Robinson, Jackie (1919-72), American athlete and business executive. He was born Jack Roosevelt Robinson in Cairo, Georgia. He attended Pasadena Junior College (now Pasadena City College) in California and the University of California, Los Angeles. As an undergraduate, Robinson excelled in football, basketball, baseball, and track. He left college in 1941 in his junior year and shortly thereafter joined the U.
Discharged early in 1945 with the rank of first lieutenant, Robinson signed a contract to play professional baseball with the Monarchs, a Kansas City, Missouri, team of the Negro American League. Later in 1945 Robinson signed with Branch Rickey, general manager of the Brooklyn Dodgers, to play with the minor league Royals in Montral. After one season with the Royals, Robinson joined the Brooklyn team and became the first black to play modern major league baseball. From 1947 to 1956, mostly as a second baseman, Robinson batted .
311 in 1382 games. He was also a daring baserunner. In 1962 Robinson was elected to the Baseball Hall of Fame, the first black player so honored.
After leaving baseball, Robinson was vice president of a restaurant chain in New York City. From 1964 to 1968 he served as special assistant for civil rights to Governor Nelson Rockefeller of New York. Robinson starred in the motion picture The Jackie Robinson Story (1950) and was the author, with Alfred Duckett, of I Never Had It Made (1972)
ROBINSON, Jackie (1919-72).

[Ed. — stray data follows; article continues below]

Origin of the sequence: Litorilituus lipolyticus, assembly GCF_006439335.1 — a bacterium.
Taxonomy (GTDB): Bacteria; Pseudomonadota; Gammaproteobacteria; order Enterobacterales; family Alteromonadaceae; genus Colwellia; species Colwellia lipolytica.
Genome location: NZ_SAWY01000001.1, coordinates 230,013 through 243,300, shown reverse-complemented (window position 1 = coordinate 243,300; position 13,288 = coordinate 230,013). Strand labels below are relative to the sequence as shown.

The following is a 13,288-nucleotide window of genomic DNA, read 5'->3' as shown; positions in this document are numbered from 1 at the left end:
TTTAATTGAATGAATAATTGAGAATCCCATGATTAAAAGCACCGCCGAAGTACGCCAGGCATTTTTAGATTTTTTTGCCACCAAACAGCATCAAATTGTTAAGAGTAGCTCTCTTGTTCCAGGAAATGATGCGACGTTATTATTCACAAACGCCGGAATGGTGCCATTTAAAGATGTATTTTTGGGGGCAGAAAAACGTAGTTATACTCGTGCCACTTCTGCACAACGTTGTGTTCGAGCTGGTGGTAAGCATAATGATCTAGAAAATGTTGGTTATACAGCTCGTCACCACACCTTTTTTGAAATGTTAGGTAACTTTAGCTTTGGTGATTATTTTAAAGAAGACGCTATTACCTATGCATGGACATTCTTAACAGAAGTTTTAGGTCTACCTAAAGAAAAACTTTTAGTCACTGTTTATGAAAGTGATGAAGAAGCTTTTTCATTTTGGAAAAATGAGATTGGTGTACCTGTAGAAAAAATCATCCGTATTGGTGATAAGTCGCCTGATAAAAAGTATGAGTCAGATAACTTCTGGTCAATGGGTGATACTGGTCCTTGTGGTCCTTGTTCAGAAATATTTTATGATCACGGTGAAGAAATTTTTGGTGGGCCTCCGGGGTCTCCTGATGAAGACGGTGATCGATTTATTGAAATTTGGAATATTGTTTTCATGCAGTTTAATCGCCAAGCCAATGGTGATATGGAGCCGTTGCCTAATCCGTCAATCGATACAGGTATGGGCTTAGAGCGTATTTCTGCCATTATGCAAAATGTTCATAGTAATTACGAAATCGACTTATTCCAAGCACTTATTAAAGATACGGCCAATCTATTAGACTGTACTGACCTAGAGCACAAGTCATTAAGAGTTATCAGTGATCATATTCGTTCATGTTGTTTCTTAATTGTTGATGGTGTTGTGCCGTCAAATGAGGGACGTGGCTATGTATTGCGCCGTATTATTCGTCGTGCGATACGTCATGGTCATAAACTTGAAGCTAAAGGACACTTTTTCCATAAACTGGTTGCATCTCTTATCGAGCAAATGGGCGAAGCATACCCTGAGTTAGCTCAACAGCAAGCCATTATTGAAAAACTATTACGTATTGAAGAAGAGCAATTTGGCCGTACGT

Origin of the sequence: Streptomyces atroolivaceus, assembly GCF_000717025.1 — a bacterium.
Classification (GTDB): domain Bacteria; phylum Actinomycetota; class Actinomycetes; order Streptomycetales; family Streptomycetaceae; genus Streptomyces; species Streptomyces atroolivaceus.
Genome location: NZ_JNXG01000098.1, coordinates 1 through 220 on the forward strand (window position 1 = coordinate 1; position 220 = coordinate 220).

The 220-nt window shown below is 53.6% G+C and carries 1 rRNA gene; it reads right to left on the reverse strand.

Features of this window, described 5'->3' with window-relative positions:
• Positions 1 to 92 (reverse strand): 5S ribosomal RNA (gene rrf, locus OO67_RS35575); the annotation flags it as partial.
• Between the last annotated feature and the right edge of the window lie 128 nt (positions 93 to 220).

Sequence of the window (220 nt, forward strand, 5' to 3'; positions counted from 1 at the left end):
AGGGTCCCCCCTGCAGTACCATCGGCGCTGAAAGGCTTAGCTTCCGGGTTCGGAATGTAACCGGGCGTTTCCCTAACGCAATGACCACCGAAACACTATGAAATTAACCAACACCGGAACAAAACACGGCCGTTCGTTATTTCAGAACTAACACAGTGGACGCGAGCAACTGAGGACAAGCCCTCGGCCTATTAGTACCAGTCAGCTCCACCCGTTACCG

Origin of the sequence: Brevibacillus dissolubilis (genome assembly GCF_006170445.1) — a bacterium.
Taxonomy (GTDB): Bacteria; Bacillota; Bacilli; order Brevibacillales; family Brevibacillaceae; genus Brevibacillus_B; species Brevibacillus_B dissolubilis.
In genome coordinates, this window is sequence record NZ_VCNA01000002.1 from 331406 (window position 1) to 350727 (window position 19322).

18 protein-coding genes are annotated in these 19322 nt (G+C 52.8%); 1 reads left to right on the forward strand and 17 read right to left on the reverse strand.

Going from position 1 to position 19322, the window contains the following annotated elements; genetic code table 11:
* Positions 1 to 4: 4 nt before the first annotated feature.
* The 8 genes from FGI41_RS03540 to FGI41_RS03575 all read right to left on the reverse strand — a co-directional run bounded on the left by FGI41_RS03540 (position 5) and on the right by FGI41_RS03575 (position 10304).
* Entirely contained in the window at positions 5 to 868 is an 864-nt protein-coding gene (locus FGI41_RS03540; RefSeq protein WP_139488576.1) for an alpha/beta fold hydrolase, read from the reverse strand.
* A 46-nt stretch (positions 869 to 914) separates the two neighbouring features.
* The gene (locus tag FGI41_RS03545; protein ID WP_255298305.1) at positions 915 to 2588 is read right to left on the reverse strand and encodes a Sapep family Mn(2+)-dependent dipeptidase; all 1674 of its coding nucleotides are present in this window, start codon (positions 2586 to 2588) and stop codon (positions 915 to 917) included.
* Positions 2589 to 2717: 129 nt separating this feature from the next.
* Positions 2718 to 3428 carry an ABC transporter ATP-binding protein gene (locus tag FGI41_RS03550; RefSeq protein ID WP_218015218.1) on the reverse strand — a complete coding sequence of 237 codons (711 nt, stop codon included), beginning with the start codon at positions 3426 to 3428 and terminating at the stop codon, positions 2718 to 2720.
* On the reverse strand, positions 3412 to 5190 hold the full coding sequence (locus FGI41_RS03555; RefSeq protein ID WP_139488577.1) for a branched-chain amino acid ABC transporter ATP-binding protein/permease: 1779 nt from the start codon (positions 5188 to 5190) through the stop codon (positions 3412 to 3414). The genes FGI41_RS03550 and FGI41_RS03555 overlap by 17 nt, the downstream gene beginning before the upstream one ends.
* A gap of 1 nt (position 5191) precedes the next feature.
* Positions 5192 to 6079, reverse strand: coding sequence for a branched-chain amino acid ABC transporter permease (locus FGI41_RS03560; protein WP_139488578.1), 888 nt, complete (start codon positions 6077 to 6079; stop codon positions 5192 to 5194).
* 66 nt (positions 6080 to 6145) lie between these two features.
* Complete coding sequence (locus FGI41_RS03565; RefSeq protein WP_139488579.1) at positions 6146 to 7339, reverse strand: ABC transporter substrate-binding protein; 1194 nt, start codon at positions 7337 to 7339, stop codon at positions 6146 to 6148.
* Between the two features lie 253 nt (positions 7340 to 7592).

The first black player in either of the major baseball leagues was Jackie Robinson. He broke the color barrier in 1947, two years after he was signed by Branch Rickey, president of the Brooklyn (now Los Angeles) Dodgers.
Jack Roosevelt Robinson was born in Cairo, Ga., on Jan. 31, 1919. He grew up in Pasadena, Calif.
In high school and at Pasadena Junior College he demonstrated great athletic skill in track, basketball, football, and baseball. He continued to excel in sports at the University of California at Los Angeles. He left school in 1941 and was drafted the following year for Army service during World War II. After receiving a medical discharge in 1945, he spent a year playing baseball with the Kansas City Monarchs of the Negro National League. His outstanding play brought him to the attention of Rickey, who handpicked him as the man most likely to succeed in overcoming the racism prevalent in the sport. He played the 1946 season with the Montreal Royals, a Dodgers farm club, and led the International League in hitting with a .
349 average. He stole 40 bases and scored 113 runs.
When the Dodgers opened their 1947 season, Robinson was playing second base. An immediate success, he led the National League in stolen bases and was named rookie of the year. The chief problem he had to overcome was controlling his fiery temper in the face of continual racial slurs from the crowds and other ball players, including his own teammates. In 1949, with a .
342 average, he was named the most valuable player in the league. He was one of the game’s best base runners, with a total of 197 stolen bases.
The Dodgers won six National League pennants during Robinson’s ten playing years. He retired from baseball in 1956 with a lifetime batting average of .311. He was elected to the National Baseball Hall of Fame in 1962, the first black player to be so honored.
After retirement he became a vice-president of a New York restaurant firm and the president of a land-development company. He also worked with drug-prevention programs. Robinson died suddenly on Oct. 24, 1972, in Stamford, Conn. .